'Alicia's Law' works to fight internet crimes against children
GREEN BAY (WLUK) -- Area law enforcement agencies are improving their abilities in fighting internet crimes against children.
The 'Wisconsin Internet Crimes Against Children' Conference was held Monday at the KI Convention Center.
One of the keynote speakers was Alicia Kozakiewicz, a survivor and advocate for child internet safety.
"I thought this was a boy around my age and he was interested in me," she said. "What I was about, and wanted to talk to me."
At the age of 13, she was lured out her Pittsburgh home, to meet someone who she considered a friend online.
But who that person turned out to be is any parent's worst nightmare.
"He was instantly a monster," said Kozakiewicz. "He instantly threatened my life, and that was when I knew I no longer had control of my life."
Kozakiewicz was kidnapped and taken to Virginia.
She says she was chained up, raped and tortured in a basement for four days, "I did whatever I had to survive. No matter how humiliating or brutal or disgusting. I did it because I wanted to live."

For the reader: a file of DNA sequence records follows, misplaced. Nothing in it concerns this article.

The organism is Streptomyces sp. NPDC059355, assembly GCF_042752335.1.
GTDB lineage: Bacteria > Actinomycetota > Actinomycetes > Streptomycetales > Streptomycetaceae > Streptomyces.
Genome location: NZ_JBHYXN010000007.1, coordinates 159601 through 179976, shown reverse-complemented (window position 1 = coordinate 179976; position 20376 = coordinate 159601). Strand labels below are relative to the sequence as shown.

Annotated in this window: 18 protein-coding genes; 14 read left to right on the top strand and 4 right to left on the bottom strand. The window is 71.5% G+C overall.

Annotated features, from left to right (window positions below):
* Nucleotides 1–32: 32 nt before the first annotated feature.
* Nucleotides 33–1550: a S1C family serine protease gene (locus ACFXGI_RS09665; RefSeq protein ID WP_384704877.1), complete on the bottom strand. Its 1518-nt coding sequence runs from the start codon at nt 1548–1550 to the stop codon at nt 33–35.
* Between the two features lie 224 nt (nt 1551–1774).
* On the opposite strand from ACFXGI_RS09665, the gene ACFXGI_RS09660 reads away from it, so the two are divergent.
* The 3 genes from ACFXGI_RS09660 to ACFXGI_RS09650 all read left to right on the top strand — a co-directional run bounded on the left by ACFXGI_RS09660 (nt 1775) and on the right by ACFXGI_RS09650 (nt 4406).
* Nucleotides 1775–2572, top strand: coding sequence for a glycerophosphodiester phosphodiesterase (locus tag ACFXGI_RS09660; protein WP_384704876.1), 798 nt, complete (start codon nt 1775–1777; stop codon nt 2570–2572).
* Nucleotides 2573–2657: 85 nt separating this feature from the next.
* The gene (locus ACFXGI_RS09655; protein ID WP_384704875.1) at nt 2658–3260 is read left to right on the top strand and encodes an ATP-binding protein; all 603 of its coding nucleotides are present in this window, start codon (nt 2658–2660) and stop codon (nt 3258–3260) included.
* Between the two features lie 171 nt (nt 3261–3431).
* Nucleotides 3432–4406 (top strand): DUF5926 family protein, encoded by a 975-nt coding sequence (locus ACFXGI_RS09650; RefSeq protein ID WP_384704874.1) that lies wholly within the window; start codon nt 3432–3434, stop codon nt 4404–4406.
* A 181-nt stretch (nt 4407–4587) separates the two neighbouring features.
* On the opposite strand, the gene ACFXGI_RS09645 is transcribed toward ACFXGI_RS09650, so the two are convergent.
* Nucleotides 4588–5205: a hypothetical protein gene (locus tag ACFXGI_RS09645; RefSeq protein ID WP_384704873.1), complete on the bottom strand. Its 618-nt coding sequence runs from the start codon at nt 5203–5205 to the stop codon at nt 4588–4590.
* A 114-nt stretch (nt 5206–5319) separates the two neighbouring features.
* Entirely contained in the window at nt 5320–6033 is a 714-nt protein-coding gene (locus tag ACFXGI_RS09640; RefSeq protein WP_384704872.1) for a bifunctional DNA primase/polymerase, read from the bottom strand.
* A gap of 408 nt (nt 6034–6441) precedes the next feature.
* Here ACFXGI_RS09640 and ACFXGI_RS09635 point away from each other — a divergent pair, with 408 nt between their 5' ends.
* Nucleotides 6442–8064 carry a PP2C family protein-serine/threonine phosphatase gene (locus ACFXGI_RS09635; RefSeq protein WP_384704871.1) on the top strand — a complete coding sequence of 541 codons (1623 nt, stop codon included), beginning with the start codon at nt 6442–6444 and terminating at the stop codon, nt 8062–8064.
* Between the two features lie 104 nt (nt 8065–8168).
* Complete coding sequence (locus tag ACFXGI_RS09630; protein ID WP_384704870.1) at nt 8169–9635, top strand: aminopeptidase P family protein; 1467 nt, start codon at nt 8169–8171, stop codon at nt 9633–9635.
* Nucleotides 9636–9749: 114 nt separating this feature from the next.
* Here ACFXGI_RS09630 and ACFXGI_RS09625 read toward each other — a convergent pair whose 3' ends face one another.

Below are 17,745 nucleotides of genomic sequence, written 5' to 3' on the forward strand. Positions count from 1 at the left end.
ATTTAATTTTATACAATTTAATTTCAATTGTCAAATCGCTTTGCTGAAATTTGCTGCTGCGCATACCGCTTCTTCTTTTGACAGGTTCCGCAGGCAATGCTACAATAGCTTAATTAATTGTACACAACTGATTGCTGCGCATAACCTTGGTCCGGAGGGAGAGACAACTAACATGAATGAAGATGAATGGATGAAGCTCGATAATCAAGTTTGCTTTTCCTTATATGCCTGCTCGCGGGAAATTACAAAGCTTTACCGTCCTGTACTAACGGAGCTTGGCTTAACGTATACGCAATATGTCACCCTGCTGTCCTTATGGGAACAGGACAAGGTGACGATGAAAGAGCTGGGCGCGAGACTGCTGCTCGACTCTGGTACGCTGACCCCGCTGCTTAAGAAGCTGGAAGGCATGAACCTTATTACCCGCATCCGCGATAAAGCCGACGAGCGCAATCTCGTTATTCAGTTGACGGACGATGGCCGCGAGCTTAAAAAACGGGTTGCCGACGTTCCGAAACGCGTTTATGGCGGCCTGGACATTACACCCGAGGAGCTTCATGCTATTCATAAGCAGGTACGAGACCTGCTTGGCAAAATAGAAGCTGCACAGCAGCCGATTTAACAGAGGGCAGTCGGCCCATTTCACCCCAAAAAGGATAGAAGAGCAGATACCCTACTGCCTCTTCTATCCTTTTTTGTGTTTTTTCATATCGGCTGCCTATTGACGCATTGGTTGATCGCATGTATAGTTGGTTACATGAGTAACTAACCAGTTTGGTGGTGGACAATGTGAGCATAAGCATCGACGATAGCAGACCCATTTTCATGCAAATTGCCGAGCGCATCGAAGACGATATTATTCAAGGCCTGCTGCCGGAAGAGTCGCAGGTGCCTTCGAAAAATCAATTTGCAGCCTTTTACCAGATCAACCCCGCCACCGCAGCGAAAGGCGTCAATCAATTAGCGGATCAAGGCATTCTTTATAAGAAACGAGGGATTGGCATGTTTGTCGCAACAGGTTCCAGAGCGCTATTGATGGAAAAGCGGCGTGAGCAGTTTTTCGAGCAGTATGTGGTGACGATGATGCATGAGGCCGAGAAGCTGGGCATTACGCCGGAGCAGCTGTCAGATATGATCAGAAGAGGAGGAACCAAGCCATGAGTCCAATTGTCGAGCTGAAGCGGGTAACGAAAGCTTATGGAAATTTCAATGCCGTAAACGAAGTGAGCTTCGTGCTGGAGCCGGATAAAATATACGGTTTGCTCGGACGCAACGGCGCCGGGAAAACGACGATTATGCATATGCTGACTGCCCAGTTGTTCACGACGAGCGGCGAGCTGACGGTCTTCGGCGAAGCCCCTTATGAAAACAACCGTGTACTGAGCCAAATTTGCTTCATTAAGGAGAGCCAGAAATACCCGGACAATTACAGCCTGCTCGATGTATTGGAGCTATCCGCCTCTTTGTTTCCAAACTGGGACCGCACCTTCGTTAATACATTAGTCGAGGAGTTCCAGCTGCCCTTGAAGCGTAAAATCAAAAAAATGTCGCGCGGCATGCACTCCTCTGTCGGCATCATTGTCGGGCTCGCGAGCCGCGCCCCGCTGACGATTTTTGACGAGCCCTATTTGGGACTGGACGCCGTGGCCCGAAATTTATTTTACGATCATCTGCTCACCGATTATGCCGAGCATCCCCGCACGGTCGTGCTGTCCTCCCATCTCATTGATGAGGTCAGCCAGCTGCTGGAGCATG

She was rescued by the fast work of the FBI. And it's her story, which created 'Alicia's Law.'
"Alicia's Law has been helpful in helping to get to victims faster," said Wisconsin Attorney General, Brad Schimel.
The law was signed into Wisconsin legislation in 2016. It helps fund the state's Internet Crimes Against Children Task force.
Schimel says the law allows officers to use the most updated technology working to catch predators quicker.
"They're working at it, they spend a lot of hours perfecting their craft," he said. "That's why it's so important that law enforcement is perfecting their craft."
With her mission to save more children from falling prey, Kozakiewicz says her work has just begun.
"When horrible things happen, we need to learn from it, and we need to make changes," she said.
"Alicia's Law" has been signed into law in 11 states.